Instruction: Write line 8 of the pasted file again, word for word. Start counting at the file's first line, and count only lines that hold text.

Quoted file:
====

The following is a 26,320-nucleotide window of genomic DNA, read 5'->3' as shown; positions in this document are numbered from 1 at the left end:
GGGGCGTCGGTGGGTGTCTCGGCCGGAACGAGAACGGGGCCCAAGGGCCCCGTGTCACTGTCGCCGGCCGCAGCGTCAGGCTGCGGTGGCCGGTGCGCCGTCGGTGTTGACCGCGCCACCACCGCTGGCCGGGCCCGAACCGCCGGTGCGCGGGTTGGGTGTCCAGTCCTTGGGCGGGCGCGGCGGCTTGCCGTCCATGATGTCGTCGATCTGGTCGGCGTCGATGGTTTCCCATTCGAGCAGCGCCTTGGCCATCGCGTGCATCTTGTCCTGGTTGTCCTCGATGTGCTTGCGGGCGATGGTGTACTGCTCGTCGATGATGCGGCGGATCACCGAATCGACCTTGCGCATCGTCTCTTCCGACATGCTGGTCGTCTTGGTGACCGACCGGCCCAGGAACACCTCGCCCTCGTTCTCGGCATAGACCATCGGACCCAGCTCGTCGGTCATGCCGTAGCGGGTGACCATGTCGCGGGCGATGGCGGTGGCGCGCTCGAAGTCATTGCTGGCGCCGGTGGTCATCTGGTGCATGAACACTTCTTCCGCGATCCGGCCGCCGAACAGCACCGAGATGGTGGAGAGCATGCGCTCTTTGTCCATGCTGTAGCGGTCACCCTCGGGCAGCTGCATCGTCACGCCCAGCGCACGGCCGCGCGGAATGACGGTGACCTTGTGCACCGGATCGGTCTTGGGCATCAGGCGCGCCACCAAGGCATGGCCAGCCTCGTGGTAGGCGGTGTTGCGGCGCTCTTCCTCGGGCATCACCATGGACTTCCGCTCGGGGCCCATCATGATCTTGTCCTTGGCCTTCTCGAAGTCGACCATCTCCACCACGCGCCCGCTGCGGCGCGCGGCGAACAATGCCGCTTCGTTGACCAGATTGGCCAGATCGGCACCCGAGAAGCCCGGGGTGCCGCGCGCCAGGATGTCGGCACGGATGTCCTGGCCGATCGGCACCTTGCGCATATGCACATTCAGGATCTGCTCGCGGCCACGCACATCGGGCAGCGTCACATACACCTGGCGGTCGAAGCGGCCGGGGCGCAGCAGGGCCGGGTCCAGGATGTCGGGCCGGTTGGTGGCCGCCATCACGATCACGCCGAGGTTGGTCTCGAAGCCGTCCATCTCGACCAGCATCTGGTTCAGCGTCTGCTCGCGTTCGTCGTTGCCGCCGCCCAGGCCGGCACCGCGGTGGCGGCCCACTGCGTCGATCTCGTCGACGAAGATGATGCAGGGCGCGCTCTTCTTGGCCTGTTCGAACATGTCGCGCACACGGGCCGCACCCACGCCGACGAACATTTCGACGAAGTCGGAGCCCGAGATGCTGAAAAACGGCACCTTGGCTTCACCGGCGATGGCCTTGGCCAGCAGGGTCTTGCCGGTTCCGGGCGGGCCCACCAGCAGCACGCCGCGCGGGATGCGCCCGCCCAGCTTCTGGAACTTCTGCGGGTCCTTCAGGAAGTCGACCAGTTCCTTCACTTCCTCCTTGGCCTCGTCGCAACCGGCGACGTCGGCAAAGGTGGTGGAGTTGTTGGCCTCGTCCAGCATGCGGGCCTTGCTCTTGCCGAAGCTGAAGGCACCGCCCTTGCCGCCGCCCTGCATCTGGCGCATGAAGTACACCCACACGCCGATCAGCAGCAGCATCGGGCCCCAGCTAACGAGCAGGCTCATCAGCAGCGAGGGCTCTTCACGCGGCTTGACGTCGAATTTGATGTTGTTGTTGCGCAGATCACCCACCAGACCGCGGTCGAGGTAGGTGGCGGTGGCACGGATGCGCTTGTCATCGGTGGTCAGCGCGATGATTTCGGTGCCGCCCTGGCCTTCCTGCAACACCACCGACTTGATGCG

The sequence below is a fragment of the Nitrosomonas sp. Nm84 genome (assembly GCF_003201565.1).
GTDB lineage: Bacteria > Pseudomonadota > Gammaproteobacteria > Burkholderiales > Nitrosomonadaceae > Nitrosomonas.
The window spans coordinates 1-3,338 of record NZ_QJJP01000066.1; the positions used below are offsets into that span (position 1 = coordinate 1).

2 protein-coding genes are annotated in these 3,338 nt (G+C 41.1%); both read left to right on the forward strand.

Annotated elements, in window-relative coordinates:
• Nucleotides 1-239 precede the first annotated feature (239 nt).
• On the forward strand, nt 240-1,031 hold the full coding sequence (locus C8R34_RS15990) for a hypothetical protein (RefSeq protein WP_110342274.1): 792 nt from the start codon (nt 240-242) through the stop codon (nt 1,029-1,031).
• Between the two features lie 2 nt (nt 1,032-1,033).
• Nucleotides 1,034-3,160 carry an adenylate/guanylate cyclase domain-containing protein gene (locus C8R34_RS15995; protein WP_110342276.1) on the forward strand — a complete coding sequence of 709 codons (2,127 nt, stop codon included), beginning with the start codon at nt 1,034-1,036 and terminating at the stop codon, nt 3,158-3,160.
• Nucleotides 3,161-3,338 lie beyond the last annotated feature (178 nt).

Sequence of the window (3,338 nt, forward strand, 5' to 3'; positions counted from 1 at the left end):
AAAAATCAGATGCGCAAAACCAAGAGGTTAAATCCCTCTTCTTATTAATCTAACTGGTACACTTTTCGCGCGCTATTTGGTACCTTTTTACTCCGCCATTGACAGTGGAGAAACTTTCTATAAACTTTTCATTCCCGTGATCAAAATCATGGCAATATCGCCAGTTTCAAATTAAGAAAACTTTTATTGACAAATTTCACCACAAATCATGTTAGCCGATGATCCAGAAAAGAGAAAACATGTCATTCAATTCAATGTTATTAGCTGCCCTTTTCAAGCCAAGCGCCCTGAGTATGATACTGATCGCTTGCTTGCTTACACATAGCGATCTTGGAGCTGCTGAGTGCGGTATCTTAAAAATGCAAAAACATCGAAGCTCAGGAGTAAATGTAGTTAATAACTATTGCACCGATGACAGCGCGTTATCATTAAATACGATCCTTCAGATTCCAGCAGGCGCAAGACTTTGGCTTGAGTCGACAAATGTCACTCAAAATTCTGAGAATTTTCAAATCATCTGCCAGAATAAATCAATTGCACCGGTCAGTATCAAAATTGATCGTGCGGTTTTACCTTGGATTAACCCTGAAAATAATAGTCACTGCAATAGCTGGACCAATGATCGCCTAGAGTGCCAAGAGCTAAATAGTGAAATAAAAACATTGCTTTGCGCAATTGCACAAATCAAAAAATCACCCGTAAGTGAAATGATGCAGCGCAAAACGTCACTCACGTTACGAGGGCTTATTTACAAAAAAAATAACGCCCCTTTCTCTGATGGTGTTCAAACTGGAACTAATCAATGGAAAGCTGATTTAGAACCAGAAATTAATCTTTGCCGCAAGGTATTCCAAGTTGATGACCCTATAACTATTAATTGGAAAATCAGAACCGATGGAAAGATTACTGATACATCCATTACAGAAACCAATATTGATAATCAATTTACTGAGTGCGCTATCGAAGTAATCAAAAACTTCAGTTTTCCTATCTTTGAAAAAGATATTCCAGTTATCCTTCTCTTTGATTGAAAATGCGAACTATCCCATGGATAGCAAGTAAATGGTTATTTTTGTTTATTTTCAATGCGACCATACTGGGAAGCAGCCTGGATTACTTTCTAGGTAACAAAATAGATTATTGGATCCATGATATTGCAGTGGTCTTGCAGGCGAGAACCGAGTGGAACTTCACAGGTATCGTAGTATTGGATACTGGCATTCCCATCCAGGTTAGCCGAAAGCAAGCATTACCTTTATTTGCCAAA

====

• Nucleotides 1-239 precede the first annotated feature (239 nt).